Last year while traveling in Colombia, I was on a bus going from Medellin to Bogota a journey which like many in Colombia, seems short distance map-wise but turns out to be an all-day journey on twisting roads over a dense mountain landscape. As we ascended out of the Magdalena river valley the twin volcanos of Nevado Ruiz and Nevado Tolima were visible to the west. It seemed amazing that my eyes could be beholding 17,000 vertical feet in one scene, but there it was.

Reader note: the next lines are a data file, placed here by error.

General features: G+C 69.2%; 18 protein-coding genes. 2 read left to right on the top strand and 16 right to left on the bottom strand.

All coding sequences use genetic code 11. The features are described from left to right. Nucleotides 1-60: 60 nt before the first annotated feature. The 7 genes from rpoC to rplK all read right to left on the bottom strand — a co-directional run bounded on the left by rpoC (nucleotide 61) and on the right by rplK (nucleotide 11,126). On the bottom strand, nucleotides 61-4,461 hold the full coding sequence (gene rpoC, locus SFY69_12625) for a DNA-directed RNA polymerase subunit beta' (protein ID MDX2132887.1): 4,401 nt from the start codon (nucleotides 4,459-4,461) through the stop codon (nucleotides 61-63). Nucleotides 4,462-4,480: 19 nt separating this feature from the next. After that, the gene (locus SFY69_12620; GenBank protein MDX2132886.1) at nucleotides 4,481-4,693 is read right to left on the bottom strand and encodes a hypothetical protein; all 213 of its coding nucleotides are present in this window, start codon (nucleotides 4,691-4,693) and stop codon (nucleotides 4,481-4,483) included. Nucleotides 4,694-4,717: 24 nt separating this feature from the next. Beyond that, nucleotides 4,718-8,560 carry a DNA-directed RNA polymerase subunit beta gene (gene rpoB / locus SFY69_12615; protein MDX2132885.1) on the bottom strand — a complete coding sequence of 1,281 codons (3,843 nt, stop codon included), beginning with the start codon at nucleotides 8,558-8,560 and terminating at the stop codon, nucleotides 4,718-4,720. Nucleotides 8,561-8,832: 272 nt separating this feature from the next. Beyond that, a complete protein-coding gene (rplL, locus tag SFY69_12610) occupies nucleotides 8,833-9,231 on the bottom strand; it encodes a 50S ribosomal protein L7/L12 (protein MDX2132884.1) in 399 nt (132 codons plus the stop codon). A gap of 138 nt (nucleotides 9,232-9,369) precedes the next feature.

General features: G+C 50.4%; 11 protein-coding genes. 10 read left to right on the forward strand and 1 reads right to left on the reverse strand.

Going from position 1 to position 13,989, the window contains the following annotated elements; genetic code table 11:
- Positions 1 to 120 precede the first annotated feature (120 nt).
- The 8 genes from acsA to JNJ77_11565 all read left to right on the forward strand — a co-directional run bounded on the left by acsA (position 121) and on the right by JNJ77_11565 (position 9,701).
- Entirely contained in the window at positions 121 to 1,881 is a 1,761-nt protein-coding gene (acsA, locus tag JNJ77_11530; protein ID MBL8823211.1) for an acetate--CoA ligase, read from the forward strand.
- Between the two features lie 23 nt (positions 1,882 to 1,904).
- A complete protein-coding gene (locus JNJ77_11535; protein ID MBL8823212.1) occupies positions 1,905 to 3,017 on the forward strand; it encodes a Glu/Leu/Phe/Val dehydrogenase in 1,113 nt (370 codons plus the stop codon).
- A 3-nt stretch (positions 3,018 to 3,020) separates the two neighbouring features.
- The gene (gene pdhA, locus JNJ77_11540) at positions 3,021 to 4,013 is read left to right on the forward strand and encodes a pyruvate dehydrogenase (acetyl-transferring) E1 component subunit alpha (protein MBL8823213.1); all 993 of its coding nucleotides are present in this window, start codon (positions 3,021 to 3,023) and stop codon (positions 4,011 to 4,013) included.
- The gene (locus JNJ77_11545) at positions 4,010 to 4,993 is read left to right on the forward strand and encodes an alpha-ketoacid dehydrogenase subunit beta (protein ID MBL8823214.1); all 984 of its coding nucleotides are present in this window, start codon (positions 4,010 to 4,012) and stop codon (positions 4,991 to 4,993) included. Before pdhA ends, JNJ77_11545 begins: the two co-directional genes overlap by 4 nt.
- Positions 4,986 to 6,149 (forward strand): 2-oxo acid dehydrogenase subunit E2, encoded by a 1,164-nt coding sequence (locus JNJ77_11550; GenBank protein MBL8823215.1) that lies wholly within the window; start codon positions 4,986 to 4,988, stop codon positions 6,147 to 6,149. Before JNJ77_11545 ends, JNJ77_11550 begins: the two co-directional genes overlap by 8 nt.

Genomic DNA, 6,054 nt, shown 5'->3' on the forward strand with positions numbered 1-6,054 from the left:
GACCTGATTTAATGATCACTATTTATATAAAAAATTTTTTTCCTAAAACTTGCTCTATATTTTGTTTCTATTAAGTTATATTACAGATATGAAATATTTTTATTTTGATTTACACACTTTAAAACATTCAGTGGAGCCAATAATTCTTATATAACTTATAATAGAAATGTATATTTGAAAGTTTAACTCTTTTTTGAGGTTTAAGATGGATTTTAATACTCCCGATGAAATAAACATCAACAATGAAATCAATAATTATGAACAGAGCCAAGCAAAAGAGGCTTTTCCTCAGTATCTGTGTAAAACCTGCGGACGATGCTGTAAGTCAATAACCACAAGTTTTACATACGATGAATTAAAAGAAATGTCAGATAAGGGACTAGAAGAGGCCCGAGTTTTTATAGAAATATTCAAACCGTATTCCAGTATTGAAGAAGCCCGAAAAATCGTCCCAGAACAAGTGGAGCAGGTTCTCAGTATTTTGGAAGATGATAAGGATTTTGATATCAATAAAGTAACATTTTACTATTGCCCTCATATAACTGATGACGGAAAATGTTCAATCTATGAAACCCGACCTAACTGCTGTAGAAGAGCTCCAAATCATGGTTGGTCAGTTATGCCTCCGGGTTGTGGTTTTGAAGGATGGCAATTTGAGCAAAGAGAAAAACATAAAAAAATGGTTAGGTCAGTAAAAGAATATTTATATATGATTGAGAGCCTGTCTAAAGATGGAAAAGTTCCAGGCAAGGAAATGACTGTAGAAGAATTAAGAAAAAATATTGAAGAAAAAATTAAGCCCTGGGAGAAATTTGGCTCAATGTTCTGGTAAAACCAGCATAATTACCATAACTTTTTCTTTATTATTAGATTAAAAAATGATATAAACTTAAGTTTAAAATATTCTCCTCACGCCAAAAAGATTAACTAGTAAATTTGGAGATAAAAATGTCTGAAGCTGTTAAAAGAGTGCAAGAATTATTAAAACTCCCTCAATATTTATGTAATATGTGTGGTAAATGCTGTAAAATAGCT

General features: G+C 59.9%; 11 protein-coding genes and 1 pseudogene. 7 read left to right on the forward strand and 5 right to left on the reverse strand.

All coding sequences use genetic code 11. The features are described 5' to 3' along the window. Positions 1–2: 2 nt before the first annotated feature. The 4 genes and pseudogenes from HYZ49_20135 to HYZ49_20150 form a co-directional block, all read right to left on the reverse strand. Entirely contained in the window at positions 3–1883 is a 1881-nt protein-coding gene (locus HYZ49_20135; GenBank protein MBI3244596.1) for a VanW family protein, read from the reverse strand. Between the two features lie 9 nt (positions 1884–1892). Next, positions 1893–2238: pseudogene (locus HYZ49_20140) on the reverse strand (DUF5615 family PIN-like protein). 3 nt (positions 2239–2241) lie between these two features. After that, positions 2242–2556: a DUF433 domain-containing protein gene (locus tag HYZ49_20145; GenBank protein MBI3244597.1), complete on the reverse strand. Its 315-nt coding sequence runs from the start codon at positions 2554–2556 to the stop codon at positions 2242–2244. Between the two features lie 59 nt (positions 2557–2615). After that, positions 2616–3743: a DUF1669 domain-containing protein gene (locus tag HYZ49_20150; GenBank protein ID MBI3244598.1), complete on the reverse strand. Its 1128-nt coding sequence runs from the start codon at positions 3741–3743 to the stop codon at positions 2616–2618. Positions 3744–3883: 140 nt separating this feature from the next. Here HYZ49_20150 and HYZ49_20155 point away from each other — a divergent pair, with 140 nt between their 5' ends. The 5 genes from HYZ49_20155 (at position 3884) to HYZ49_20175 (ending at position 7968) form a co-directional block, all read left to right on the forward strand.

Camilo Echavarria’s series Paisajes Ilustrados (illustrated landscapes) documents the bewildering variety , complexity and sheer beauty of Colombia’s landscape. It also interrogates the idea landscape being a human construction both in terms of our modifications of the landscape but in also how we choose to represent it (I’m paraphrasing from the artist’s statement). I stared at the first image a good long time entranced, not realizing the impossibility of the view. Echavarria subtly composites some, but not all, of the photographs to create views of (literally) impossible beauty, leading the viewer to question the idea of landscape itself.